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Brown vs.

Yambao, 102 Phil 168 (October 18, 1957)

Plaintiff Appellant:
William H. Brown
Defendant Appellee:
Juanita Yambao
Justice JBL Reyes
APPEAL from a judgment of the Court of First Instance of Manila
William H. Brown filed a petition for legal separation from his wife, Juanita Yambao, before the Court of First Instance
of Manila on the ground of adultery.
According to Brown, while he was interned by the Japanese invaders from 1942 to 1945 at the University of Santo
Tomas internment camp, his wife engaged in adulterous relations with a certain Carlos Field of whom she begot a
baby girl. Brown said that he learned of his wifes misconduct only in 1945 upon his release from internment and that
they have lived separately thereafter.
Brown is now praying for the confirmation of their liquidation agreement; for custody of the children issued of the
marriage; and that the defendant be declared disqualified to succeed the plaintiff and for other remedy as might be
just and equitable.
Now, because Juanita Yambao failed to file her answer to the petition in due time, the trial court declared her in
default and ordered the City Fiscal to represent the state and investigate, in accordance with Article 101 of the New
Civil Code, if collusion exists between the parties.
During the cross-examination of the plaintiff by Assistant City Fiscal Rafael Jose, it was found out that after the
liberation, Brown had lived martially with another woman and had begotten children by her. Because of this fact, the
trial court denied the petition for legal separation on the ground that, while his wifes adultery was established, Brown
had incurred a misconduct of similar nature that barred his right of action under Article 100 of the new Civil Code, and
that there had been consent and connivance in addition to Browns action for filing a petition for legal separation
Brown is now appealing the decision of the lower court before the Supreme Court.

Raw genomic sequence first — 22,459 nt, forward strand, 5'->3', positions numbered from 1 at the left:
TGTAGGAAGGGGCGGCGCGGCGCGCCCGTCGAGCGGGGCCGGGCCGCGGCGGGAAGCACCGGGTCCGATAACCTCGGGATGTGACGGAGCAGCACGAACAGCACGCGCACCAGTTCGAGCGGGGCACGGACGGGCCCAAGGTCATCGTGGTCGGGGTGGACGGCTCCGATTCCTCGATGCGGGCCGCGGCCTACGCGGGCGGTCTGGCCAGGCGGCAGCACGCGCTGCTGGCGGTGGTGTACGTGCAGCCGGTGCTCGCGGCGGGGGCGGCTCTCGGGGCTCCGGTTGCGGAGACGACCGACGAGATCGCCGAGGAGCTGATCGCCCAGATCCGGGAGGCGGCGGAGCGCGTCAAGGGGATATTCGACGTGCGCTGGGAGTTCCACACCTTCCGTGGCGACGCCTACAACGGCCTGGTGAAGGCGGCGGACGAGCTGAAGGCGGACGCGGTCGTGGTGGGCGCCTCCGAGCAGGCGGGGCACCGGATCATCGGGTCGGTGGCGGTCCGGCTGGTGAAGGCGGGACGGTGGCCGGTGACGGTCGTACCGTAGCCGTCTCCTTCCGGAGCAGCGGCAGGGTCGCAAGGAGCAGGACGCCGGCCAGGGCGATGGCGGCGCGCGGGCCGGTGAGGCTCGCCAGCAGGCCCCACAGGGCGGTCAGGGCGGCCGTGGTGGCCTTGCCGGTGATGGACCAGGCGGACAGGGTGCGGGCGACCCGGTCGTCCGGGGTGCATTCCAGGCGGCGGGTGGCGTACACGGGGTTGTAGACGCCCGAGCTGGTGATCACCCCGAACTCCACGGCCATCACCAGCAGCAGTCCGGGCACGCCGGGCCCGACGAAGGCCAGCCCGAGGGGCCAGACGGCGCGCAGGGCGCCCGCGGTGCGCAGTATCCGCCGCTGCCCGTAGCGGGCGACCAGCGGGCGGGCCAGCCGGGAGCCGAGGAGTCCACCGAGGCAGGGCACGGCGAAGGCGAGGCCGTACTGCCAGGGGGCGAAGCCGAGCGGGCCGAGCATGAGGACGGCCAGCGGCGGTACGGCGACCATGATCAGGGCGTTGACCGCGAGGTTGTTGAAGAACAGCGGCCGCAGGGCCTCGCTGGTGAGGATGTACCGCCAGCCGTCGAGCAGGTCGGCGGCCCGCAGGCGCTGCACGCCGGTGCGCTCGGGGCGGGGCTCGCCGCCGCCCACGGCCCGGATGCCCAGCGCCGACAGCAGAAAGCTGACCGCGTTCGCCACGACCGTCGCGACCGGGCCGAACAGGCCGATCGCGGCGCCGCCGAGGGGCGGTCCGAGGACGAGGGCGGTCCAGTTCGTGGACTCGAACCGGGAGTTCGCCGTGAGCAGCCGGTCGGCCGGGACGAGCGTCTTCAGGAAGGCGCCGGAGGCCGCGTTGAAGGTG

1. Whether or not the court erred in allowing Assistant Fiscal Rafael Jose to act as counsel for the defendant,
who defaulted?
2. Whether or not the petition for legal separation should be granted?
No. No. Decision appealed from affirmed.
ISSUE #1: According to the Supreme Court, Collusion in matrimonial cases is defined as the act of married of
persons in procuring a divorce by mutual consent, whether by pre-concerted commission by one of a matrimonial
offense, or by failure, in pursuance of agreement to defend divorce proceedings
In the case at bar, the SC said that it was legitimate for the fiscal to bring to light any circumstances that could give
rise to the inference that the wifes default was calculated, or agreed upon, to enable the appellant to obtain the
decree of legal separation that he sought without regard to the legal merits of his case.

The fact that there was evidence of misconduct on the part of the husband and the failure of the wife to set it up by
way of defense, were proper subject of inquiry as they may justifiably be considered circumstantial evidence of
collusion between the spouses.
The SC also said that the requirement of intervention of the state attorney in case of uncontested proceedings for
legal separation (and of annulment of marriages), is to emphasize that marriage is more than a mere contract; that it
is a social institution in which the state is vitally interested, so that its continuation or interruption cannot be made to
depend upon the parties themselves.
It is consonant with this policy that the inquiry by the Fiscal should be allowed to focus upon any relevant matter that
may indicate whether the proceedings for separation or annulment are fully justified or not.
--------------------------------------------------------ISSUE #2: In the case at bar, the SC said that the petition for legal separation should not be granted it being evident
that Brown is also guilty of co-habiting with a woman other than his wife. This misconduct bars him from claiming
legal separation in accordance with the express provision of Article 100 of the new Civil Code.
Another reason why the petition for legal separation cannot be granted is that the action for legal separation in the
case at bar has already prescribed, since Brown did not institute the proceeding until 10years after he learned of his
wifes adultery in 1945 (he filed it on 1955) and Article 102 of the new Civil Code states that an action for legal
separation cannot be filed except within 1year from and after the plaintiff became cognizant of the cause and within
5years from and after the date when such cause occurred
[It is true that the wife has not interposed prescription as a defense. Nevertheless, the courts can take cognizance
thereof, because actions seeking a decree of legal separation, or annulment of marriage, involve public interest, and
it is the policy of our law that no such decree be issued if any legal obstacles thereto appear upon the record]